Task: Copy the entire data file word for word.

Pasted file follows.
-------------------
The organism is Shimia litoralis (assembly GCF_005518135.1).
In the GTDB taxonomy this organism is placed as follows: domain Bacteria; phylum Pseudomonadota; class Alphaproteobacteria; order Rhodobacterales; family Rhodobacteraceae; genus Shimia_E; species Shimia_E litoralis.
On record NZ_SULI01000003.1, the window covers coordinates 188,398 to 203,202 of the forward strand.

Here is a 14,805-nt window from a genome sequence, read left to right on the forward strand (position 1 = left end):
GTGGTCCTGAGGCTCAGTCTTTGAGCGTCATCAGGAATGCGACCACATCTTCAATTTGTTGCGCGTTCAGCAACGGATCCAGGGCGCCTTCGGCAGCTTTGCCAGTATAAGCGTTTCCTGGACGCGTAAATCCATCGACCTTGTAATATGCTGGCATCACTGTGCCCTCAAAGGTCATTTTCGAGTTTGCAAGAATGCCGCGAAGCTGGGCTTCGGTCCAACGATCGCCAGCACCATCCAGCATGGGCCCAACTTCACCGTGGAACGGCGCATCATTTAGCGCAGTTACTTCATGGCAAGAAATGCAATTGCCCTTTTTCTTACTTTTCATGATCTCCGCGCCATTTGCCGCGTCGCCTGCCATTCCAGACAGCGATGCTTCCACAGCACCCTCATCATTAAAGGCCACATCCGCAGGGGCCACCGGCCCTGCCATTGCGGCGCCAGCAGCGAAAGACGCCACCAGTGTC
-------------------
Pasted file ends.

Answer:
The organism is Shimia litoralis (assembly GCF_005518135.1).
In the GTDB taxonomy this organism is placed as follows: domain Bacteria; phylum Pseudomonadota; class Alphaproteobacteria; order Rhodobacterales; family Rhodobacteraceae; genus Shimia_E; species Shimia_E litoralis.
On record NZ_SULI01000003.1, the window covers coordinates 188,398 to 203,202 of the forward strand.

Here is a 14,805-nt window from a genome sequence, read left to right on the forward strand (position 1 = left end):
GTGGTCCTGAGGCTCAGTCTTTGAGCGTCATCAGGAATGCGACCACATCTTCAATTTGTTGCGCGTTCAGCAACGGATCCAGGGCGCCTTCGGCAGCTTTGCCAGTATAAGCGTTTCCTGGACGCGTAAATCCATCGACCTTGTAATATGCTGGCATCACTGTGCCCTCAAAGGTCATTTTCGAGTTTGCAAGAATGCCGCGAAGCTGGGCTTCGGTCCAACGATCGCCAGCACCATCCAGCATGGGCCCAACTTCACCGTGGAACGGCGCATCATTTAGCGCAGTTACTTCATGGCAAGAAATGCAATTGCCCTTTTTCTTACTTTTCATGATCTCCGCGCCATTTGCCGCGTCGCCTGCCATTCCAGACAGCGATGCTTCCACAGCACCCTCATCATTAAAGGCCACATCCGCAGGGGCCACCGGCCCTGCCATTGCGGCGCCAGCAGCGAAAGACGCCACCAGTGTC